In audio applications the installer usually encounters two types of signal
wiring schemes. One, using shielded cable is unbalanced where the center
conductor of the cable carries the actual audio signal and an outside braided
shield acts as the signal return as well as a means to block extraneous signals
from interfering with the audio. This scheme is simple but often suffers the
problem of hum inducement if the shields are not terminated properly. The second
scheme is to use a balanced configuration where the audio is transmitted as a
differential signal through two wires. Any extraneous signal coupled to this
type of arrangement winds up being present on both conductors and tends to
cancel itself out at the terminated end. While this scheme is more interference
and hum resistant than the unbalanced mode, it requires that both signal leads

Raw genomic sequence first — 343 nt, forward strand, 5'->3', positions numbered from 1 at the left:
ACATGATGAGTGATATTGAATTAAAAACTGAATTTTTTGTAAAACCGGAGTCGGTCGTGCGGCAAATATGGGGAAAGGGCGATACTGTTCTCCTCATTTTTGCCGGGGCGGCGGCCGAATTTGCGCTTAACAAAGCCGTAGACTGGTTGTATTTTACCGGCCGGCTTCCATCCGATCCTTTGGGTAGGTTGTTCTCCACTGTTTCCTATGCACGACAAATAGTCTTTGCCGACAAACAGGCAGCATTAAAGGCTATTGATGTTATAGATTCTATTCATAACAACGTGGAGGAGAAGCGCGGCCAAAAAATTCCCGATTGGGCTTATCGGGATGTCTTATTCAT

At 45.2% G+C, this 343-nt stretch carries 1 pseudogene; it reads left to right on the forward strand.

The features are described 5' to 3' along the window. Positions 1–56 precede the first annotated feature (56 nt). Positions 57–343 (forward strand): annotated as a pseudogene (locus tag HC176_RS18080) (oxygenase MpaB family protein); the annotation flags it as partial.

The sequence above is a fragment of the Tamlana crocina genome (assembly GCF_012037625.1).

float from any shield. If a shield is present, it is not connected to any of
the signal leads.
The AT/AR-1001 fiber optic audio transmission system is designed to transmit
either balanced or unbalanced line-level audio signals from point-to-point.
Since the input and output port of each unit is transformer coupled, the use of
balanced or unbalanced audio signals is simple as this application note will
Figure 1 shows the unbalanced input configuration. In this example position 5 of
the terminal block is used for the audio, position 4 is jumped to position 3 and
used for the audio return and/or shield. Note that position 3 is also common to
the housing thereby making the entire installation part of the shield.
Figure 2 shows the balanced configuration. Here positions 5 and 4 are used for
the audio and position 3 is used for a shield if present. In this case there is
no signal connection to the housing and the audio leads truly ?float?.
In both cases the interface is a 600-ohm transformer winding so it is important
that only audio without any DC component be used.